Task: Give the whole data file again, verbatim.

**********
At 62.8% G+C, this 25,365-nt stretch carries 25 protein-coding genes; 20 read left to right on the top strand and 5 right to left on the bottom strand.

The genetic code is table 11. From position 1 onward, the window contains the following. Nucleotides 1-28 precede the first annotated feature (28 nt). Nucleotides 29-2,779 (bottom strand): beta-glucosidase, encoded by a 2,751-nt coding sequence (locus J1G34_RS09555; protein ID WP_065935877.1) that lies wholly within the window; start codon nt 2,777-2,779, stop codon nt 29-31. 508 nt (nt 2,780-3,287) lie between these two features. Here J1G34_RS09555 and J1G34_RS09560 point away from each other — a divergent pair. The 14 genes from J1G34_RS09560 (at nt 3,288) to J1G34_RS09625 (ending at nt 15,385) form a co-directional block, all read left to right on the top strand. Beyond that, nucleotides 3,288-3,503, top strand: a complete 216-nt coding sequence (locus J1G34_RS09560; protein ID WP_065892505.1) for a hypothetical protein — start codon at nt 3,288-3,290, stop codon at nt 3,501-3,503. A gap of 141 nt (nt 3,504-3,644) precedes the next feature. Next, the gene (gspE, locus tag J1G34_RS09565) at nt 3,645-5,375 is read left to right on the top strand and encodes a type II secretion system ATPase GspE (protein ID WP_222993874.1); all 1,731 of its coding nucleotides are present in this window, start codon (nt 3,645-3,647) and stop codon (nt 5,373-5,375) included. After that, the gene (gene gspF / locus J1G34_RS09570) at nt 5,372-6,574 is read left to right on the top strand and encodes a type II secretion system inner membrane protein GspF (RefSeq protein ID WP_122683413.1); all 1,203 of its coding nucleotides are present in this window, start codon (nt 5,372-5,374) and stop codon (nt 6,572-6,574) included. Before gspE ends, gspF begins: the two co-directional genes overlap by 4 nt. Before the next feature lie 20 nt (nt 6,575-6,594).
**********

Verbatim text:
At 62.8% G+C, this 25,365-nt stretch carries 25 protein-coding genes; 20 read left to right on the top strand and 5 right to left on the bottom strand.

The genetic code is table 11. From position 1 onward, the window contains the following. Nucleotides 1-28 precede the first annotated feature (28 nt). Nucleotides 29-2,779 (bottom strand): beta-glucosidase, encoded by a 2,751-nt coding sequence (locus J1G34_RS09555; protein ID WP_065935877.1) that lies wholly within the window; start codon nt 2,777-2,779, stop codon nt 29-31. 508 nt (nt 2,780-3,287) lie between these two features. Here J1G34_RS09555 and J1G34_RS09560 point away from each other — a divergent pair. The 14 genes from J1G34_RS09560 (at nt 3,288) to J1G34_RS09625 (ending at nt 15,385) form a co-directional block, all read left to right on the top strand. Beyond that, nucleotides 3,288-3,503, top strand: a complete 216-nt coding sequence (locus J1G34_RS09560; protein ID WP_065892505.1) for a hypothetical protein — start codon at nt 3,288-3,290, stop codon at nt 3,501-3,503. A gap of 141 nt (nt 3,504-3,644) precedes the next feature. Next, the gene (gspE, locus tag J1G34_RS09565) at nt 3,645-5,375 is read left to right on the top strand and encodes a type II secretion system ATPase GspE (protein ID WP_222993874.1); all 1,731 of its coding nucleotides are present in this window, start codon (nt 3,645-3,647) and stop codon (nt 5,373-5,375) included. After that, the gene (gene gspF / locus J1G34_RS09570) at nt 5,372-6,574 is read left to right on the top strand and encodes a type II secretion system inner membrane protein GspF (RefSeq protein ID WP_122683413.1); all 1,203 of its coding nucleotides are present in this window, start codon (nt 5,372-5,374) and stop codon (nt 6,572-6,574) included. Before gspE ends, gspF begins: the two co-directional genes overlap by 4 nt. Before the next feature lie 20 nt (nt 6,575-6,594).